The skyline of down town Atlanta is flirting with radiant, blue skies and the breeze blowing is warmed by the sun. It’s January, but it appears that winter has taken a leave of absence. However, regardless of the season and its temperaments, this lot of land is always sunny and thriving. What was a housing project in the historic Old Fourth Ward, once the stomping ground of Reverend Martin Luther King, is now row after row of endless possibilities, a testament of food justice, sustainability and shared abundance.
Food. We got to have it. It’s a matter of survival. But our survival goes beyond the mere act of eating. How our food is grown is a reflection of our ability to sustain the earth and her resources. What this Truly Living Well (TLW) Wheat Street Garden site reflects is that biodiversity can flourish in the heart of concrete, transforming urban-scapes to food-scapes. In the process, the integrity of nature’s relationship with food is upheld. This urban farm, one of several under the umbrella of TLW, produces its own compost from organic matter, practices companion planting, and has not encountered major pest infestations thanks to the meticulous and patient practices of its farmers. What you see is an ongoing celebration of the union between growing, living food and innate, unearthly concrete. The farm has consumed the blight of a deserted lot. Raised beds mingle with stretches of soil, both hosts to lush kale, cabbage, mustard, broccoli, and turnips, all kin to the winter climate of the Southeast, all certified natural grown. In addition to this, the naked muscadines are stretching their limbs, ready to sprout their shoots and delicious fruit. There are fruit trees and bushes, also waiting to see if this unseasonably warm weather will persist. In its summer prime, this farm is a food oasis, and if you seek an escape from the humdrum of city life, the towering sunflowers and fragrant roses will be happy to assist you.
In other words, this isn’t just a farm. Dig a little deeper and you’ll find Rashid Nuri, farmer and founder of Truly Living Well Center for Natural Urban Agriculture. He exudes passion for his work, his ethos being that everyone should eat well and be able to connect with the earth in which our food grows. Whenever I have had the opportunity to observe and converse with this man, I walk away knowing that the food I get from TLW has been cultivated by a man who truly loves what he does. It’s a very deep love, and this love becomes more obvious with each bite. My favorite, simply braising his greens with a little olive oil, some fresh ginger and garlic, and a splash of red wine vinegar at the end. My cooking skills are merely the frame for his art.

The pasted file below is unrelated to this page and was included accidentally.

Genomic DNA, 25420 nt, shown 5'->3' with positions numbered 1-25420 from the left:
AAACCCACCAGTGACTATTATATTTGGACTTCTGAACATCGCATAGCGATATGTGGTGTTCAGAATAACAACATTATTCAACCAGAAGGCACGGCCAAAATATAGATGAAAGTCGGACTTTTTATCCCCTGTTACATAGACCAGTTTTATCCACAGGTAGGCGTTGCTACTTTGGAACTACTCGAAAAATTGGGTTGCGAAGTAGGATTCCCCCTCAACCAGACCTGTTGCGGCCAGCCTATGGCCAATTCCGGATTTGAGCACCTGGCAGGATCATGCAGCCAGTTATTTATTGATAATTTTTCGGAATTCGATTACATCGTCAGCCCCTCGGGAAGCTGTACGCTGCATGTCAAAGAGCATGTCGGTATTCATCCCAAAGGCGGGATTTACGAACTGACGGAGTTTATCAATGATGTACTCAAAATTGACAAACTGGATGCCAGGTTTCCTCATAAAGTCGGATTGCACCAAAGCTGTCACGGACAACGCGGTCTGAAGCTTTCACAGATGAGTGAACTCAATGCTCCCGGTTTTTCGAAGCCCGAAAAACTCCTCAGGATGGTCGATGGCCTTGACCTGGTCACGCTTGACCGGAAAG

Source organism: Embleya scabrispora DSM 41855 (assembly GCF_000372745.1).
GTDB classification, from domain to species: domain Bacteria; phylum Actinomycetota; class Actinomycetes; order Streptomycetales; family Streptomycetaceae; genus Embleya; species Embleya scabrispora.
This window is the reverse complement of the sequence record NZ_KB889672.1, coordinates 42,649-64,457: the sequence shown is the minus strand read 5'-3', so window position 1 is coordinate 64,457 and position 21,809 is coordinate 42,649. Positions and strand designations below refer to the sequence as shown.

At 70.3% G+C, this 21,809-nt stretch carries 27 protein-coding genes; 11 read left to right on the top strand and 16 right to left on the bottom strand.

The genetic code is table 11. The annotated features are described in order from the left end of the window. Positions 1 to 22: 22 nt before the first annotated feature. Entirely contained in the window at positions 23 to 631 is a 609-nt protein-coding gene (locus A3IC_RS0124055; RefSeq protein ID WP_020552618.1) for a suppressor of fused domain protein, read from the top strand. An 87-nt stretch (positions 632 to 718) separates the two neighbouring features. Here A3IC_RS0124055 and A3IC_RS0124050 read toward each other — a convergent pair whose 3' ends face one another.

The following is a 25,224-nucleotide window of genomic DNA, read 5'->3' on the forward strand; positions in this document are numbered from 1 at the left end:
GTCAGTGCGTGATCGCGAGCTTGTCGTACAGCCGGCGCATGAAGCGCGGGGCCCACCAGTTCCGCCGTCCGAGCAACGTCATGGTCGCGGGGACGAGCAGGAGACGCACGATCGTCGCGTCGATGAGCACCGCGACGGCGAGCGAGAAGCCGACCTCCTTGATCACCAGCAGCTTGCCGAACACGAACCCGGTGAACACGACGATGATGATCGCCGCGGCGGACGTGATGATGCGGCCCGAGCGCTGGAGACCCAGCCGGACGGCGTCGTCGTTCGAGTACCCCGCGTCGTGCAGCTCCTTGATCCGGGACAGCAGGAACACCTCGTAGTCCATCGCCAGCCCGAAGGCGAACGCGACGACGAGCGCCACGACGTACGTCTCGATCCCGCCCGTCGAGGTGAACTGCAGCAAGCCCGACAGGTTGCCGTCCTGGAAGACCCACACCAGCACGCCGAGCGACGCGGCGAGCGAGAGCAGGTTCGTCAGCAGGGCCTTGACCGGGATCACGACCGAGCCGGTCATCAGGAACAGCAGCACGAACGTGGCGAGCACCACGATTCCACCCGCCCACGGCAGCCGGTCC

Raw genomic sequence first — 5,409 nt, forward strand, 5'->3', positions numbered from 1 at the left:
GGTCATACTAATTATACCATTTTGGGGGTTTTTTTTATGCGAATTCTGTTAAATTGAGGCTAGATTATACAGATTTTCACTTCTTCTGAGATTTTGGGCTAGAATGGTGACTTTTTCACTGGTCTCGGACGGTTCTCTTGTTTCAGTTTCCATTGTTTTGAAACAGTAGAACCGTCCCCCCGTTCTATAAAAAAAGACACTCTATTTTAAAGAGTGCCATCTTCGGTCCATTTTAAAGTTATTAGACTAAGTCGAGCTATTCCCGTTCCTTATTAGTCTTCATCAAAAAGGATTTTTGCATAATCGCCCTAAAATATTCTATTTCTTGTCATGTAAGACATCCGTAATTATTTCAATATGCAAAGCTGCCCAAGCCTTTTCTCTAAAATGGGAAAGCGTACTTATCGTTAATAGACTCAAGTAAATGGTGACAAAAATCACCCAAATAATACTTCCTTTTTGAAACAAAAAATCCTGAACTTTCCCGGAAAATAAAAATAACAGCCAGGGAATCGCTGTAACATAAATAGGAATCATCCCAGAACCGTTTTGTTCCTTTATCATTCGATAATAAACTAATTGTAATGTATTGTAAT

I met Rashid a couple of years ago. What I anticipated to be a short, introductory meeting turned into several hours of coffee and conversation on a chilly, grey winters’ day. He asked questions, all kinds, in an unimposing way that demanded honesty, depth and accessibility. His conversation is much like his food. Honest, deep, and accessible. He has got to know food production over 40 years, and he has got to know it in over 30 countries. He is a farmer of the world, but he can cultivate a couple of acres with as much joy as all the global land he has felt between his fingers.
Back to the art of his food…he asked a young farmer from California to join him in his efforts in down town Atlanta. Eugene Cook agreed. Atlanta has been blessed. Not only is Eugene the brainchild of Gebsite, and organization that propels sustainable food production connected to the earth’s magnetism and energy forces, but also he is an artist. His phrase “grow where you are” has become the cornerstone of TLW too. That’s what these two pioneer farmers want. They want you to grow where you live, to join them in growing, and they want you join the table where food is shared, celebrated and enjoyed. In the process, we learn to appreciate food as an art form that nourishes the body as well as the mind. To me this is an easy sell. And I’m happy to sell this to others.
Jess Avasthi, Atlanta Winter 2012 Food Warrior, Keeping Food Real